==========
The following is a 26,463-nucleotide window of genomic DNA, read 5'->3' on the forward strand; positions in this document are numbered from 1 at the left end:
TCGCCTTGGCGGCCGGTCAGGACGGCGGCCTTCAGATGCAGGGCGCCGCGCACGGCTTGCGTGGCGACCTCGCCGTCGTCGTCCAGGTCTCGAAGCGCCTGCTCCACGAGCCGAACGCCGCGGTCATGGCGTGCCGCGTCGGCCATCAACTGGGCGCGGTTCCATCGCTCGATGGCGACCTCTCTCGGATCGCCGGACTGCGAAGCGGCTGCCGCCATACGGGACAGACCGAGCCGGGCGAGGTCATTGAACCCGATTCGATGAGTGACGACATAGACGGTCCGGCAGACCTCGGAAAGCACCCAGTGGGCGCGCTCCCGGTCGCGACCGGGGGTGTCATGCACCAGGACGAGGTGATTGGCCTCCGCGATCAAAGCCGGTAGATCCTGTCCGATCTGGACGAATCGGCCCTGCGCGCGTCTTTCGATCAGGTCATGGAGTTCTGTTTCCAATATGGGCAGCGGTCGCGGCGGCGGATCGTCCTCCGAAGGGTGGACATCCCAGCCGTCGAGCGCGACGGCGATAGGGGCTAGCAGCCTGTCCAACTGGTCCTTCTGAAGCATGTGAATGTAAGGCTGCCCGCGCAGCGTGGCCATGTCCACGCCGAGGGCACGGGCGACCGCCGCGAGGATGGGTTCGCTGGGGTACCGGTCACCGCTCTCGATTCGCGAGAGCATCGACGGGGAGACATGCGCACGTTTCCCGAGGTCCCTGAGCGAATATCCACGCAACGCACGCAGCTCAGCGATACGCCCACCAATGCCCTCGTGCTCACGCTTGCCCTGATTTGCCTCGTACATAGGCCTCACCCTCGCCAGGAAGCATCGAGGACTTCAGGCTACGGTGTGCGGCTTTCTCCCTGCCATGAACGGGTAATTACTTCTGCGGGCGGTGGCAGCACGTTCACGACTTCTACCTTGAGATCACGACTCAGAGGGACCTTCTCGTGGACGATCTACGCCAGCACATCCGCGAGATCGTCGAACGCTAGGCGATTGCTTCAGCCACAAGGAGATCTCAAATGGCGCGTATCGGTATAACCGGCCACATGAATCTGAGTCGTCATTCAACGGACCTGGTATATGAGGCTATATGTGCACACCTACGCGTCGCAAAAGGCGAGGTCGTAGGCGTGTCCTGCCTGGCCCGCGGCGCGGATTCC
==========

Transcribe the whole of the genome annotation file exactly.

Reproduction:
The following is a 26,463-nucleotide window of genomic DNA, read 5'->3' on the forward strand; positions in this document are numbered from 1 at the left end:
TCGCCTTGGCGGCCGGTCAGGACGGCGGCCTTCAGATGCAGGGCGCCGCGCACGGCTTGCGTGGCGACCTCGCCGTCGTCGTCCAGGTCTCGAAGCGCCTGCTCCACGAGCCGAACGCCGCGGTCATGGCGTGCCGCGTCGGCCATCAACTGGGCGCGGTTCCATCGCTCGATGGCGACCTCTCTCGGATCGCCGGACTGCGAAGCGGCTGCCGCCATACGGGACAGACCGAGCCGGGCGAGGTCATTGAACCCGATTCGATGAGTGACGACATAGACGGTCCGGCAGACCTCGGAAAGCACCCAGTGGGCGCGCTCCCGGTCGCGACCGGGGGTGTCATGCACCAGGACGAGGTGATTGGCCTCCGCGATCAAAGCCGGTAGATCCTGTCCGATCTGGACGAATCGGCCCTGCGCGCGTCTTTCGATCAGGTCATGGAGTTCTGTTTCCAATATGGGCAGCGGTCGCGGCGGCGGATCGTCCTCCGAAGGGTGGACATCCCAGCCGTCGAGCGCGACGGCGATAGGGGCTAGCAGCCTGTCCAACTGGTCCTTCTGAAGCATGTGAATGTAAGGCTGCCCGCGCAGCGTGGCCATGTCCACGCCGAGGGCACGGGCGACCGCCGCGAGGATGGGTTCGCTGGGGTACCGGTCACCGCTCTCGATTCGCGAGAGCATCGACGGGGAGACATGCGCACGTTTCCCGAGGTCCCTGAGCGAATATCCACGCAACGCACGCAGCTCAGCGATACGCCCACCAATGCCCTCGTGCTCACGCTTGCCCTGATTTGCCTCGTACATAGGCCTCACCCTCGCCAGGAAGCATCGAGGACTTCAGGCTACGGTGTGCGGCTTTCTCCCTGCCATGAACGGGTAATTACTTCTGCGGGCGGTGGCAGCACGTTCACGACTTCTACCTTGAGATCACGACTCAGAGGGACCTTCTCGTGGACGATCTACGCCAGCACATCCGCGAGATCGTCGAACGCTAGGCGATTGCTTCAGCCACAAGGAGATCTCAAATGGCGCGTATCGGTATAACCGGCCACATGAATCTGAGTCGTCATTCAACGGACCTGGTATATGAGGCTATATGTGCACACCTACGCGTCGCAAAAGGCGAGGTCGTAGGCGTGTCCTGCCTGGCCCGCGGCGCGGATTCC